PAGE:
“Students are more likely to perform crypto-mining personally as they don’t pay for power, the primary cost of crypto-mining,” said Chris Morales, head of security analytics at Vectra. “Universities also have high-bandwidth capacity networks with a large volume of easy targets, especially as students are more likely to use untrusted sites (like illegal movies, music and software) hosting crypto-mining malware.”

The report, which analyzed traffic and collected metadata from more than 4.5 million devices and workloads from customer cloud, data-center and enterprise environments, found that 60% of cryptocurrency mining detections occurred in higher education, followed by entertainment and leisure (6%), financial services (3%), technology (3%) and healthcare (2%). Mining overall has surged with the rising price of cryptocurrencies like Bitcoin, Monero and Ethereum.

  • Colleges and universities aren’t just over-indexing in crypto-mining. The highest volume of attacker behaviors per industry were in higher education (3,715 detections per 10,000 devices) followed by engineering (2,918 detections per 10,000 devices).
  • This is primarily due to command-and-control (C&C) activity in higher education, according to the report, and internal reconnaissance activity in engineering. To the former point, C&C activity in higher education, with 2,205 detections per 10,000 devices, is four times above the industry average of 460 detections per 10,000 devices.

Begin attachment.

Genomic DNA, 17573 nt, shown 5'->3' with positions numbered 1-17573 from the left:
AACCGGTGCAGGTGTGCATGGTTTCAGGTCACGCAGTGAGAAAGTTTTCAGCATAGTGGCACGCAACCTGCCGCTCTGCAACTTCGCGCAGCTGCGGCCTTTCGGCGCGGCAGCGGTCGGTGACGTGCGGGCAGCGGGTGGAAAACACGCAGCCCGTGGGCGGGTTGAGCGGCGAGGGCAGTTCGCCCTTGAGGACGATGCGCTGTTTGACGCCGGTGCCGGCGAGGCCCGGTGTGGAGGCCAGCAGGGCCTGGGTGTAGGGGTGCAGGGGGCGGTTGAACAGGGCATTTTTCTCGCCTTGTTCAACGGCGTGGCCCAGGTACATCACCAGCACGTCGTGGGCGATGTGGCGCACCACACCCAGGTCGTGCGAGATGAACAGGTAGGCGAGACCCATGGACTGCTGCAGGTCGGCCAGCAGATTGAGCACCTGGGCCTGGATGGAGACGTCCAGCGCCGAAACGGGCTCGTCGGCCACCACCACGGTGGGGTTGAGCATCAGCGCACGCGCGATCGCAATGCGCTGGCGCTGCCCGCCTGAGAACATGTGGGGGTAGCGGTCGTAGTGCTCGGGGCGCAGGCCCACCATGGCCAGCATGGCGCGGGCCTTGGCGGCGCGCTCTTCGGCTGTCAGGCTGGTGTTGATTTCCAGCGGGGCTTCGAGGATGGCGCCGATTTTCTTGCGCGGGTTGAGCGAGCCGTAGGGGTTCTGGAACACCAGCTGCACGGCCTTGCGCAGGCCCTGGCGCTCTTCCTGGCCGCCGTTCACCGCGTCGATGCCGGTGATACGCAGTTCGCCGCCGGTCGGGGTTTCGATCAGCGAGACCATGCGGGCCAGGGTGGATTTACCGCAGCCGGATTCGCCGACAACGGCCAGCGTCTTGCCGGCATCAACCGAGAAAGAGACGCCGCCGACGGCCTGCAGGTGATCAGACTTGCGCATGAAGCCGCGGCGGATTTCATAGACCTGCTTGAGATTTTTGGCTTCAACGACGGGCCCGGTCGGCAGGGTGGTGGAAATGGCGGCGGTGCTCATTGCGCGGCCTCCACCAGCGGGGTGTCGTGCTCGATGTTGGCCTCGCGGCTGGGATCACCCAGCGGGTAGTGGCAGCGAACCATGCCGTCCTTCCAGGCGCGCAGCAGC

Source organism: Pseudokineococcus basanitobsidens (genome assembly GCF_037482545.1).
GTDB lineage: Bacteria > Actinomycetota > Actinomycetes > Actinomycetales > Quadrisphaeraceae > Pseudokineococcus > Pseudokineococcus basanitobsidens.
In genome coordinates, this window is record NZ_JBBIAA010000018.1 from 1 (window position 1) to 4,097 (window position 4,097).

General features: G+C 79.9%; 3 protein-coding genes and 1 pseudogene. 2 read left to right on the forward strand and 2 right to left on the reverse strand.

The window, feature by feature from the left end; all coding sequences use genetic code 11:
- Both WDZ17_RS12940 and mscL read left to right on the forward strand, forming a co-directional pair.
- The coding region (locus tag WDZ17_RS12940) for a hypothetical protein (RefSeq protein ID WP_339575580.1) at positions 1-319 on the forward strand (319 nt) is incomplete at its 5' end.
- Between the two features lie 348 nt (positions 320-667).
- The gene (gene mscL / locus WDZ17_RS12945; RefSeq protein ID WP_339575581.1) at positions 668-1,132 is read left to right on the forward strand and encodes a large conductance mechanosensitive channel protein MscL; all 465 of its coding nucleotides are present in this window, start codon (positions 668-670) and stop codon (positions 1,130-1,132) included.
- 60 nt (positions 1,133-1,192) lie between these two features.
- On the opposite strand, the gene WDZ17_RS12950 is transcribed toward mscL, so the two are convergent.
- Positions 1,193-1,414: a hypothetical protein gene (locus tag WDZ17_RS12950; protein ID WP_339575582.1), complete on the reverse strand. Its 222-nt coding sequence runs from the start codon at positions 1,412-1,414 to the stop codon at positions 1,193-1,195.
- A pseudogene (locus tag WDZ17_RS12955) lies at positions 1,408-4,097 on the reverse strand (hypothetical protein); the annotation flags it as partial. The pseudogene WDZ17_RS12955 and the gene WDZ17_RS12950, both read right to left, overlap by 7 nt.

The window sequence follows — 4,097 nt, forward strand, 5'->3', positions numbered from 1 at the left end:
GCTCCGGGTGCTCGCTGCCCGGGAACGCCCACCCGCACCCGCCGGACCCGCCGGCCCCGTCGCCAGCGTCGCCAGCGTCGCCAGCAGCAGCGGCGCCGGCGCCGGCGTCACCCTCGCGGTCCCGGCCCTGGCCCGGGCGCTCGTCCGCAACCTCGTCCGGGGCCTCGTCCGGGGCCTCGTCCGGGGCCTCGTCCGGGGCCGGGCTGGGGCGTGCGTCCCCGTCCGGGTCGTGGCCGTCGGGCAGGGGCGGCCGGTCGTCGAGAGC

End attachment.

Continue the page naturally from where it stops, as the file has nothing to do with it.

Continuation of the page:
• These early threat indicators usually precede other stages of an attack and are often associated with opportunistic botnet behaviors, Vectra said.
  • Higher education can only respond to students when they detect crypto-mining with a notice the activity is occurring. They can provide assistance in cleaning machines, or in the case of the student being responsible, they can issue a cease-and-desist. As such, the problem is likely to persist.
  • “Students are exceedingly intelligent and very enterprising,” said Daniel Basile, executive director of the Security Operations Center (SOC) at ‎Texas A&M University. “This is a time that many of them are working with new technologies, and it is not surprising that they utilizing their machines for cryptocurrency mining. However, there is also a large increase in websites that will crypto-jack your PC while you are on their website. This new trend of mining Bitcoin for revenue instead of ads can directly affect students. With the increase in online video streaming resources, this creates a large amount of cryptocurrency mining.”